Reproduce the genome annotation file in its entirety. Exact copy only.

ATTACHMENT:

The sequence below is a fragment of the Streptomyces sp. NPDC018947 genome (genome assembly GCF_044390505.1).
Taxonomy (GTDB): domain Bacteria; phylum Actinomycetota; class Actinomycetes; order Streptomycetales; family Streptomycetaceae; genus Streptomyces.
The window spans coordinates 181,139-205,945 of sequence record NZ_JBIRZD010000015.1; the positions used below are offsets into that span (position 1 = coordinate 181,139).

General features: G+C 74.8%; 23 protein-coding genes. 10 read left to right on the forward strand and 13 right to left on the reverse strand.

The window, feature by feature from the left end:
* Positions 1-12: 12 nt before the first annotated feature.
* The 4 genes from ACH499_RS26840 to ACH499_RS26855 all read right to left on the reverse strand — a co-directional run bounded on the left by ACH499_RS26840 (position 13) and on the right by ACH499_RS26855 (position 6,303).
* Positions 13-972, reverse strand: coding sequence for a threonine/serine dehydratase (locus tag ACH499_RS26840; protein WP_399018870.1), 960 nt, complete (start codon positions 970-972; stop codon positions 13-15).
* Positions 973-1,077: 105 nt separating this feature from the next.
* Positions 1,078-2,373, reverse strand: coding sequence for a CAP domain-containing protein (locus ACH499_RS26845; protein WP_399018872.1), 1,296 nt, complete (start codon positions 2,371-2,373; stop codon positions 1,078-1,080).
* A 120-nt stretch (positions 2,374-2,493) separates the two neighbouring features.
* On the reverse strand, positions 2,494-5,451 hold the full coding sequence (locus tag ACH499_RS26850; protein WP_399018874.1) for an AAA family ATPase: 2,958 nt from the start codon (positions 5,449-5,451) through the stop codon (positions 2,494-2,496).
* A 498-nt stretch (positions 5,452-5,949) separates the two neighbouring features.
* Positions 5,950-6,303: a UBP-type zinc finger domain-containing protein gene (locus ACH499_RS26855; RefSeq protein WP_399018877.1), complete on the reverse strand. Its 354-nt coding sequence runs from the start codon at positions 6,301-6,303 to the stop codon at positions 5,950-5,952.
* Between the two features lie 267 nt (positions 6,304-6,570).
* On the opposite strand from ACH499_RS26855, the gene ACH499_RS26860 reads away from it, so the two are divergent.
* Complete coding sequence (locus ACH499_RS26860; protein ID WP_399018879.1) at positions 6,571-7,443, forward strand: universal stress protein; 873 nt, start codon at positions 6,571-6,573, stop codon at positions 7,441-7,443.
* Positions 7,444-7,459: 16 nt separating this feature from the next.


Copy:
The sequence below is a fragment of the Streptomyces sp. NPDC018947 genome (genome assembly GCF_044390505.1).
Taxonomy (GTDB): domain Bacteria; phylum Actinomycetota; class Actinomycetes; order Streptomycetales; family Streptomycetaceae; genus Streptomyces.
The window spans coordinates 181,139-205,945 of sequence record NZ_JBIRZD010000015.1; the positions used below are offsets into that span (position 1 = coordinate 181,139).

General features: G+C 74.8%; 23 protein-coding genes. 10 read left to right on the forward strand and 13 right to left on the reverse strand.

The window, feature by feature from the left end:
* Positions 1-12: 12 nt before the first annotated feature.
* The 4 genes from ACH499_RS26840 to ACH499_RS26855 all read right to left on the reverse strand — a co-directional run bounded on the left by ACH499_RS26840 (position 13) and on the right by ACH499_RS26855 (position 6,303).
* Positions 13-972, reverse strand: coding sequence for a threonine/serine dehydratase (locus tag ACH499_RS26840; protein WP_399018870.1), 960 nt, complete (start codon positions 970-972; stop codon positions 13-15).
* Positions 973-1,077: 105 nt separating this feature from the next.
* Positions 1,078-2,373, reverse strand: coding sequence for a CAP domain-containing protein (locus ACH499_RS26845; protein WP_399018872.1), 1,296 nt, complete (start codon positions 2,371-2,373; stop codon positions 1,078-1,080).
* A 120-nt stretch (positions 2,374-2,493) separates the two neighbouring features.
* On the reverse strand, positions 2,494-5,451 hold the full coding sequence (locus tag ACH499_RS26850; protein WP_399018874.1) for an AAA family ATPase: 2,958 nt from the start codon (positions 5,449-5,451) through the stop codon (positions 2,494-2,496).
* A 498-nt stretch (positions 5,452-5,949) separates the two neighbouring features.
* Positions 5,950-6,303: a UBP-type zinc finger domain-containing protein gene (locus ACH499_RS26855; RefSeq protein WP_399018877.1), complete on the reverse strand. Its 354-nt coding sequence runs from the start codon at positions 6,301-6,303 to the stop codon at positions 5,950-5,952.
* Between the two features lie 267 nt (positions 6,304-6,570).
* On the opposite strand from ACH499_RS26855, the gene ACH499_RS26860 reads away from it, so the two are divergent.
* Complete coding sequence (locus ACH499_RS26860; protein ID WP_399018879.1) at positions 6,571-7,443, forward strand: universal stress protein; 873 nt, start codon at positions 6,571-6,573, stop codon at positions 7,441-7,443.
* Positions 7,444-7,459: 16 nt separating this feature from the next.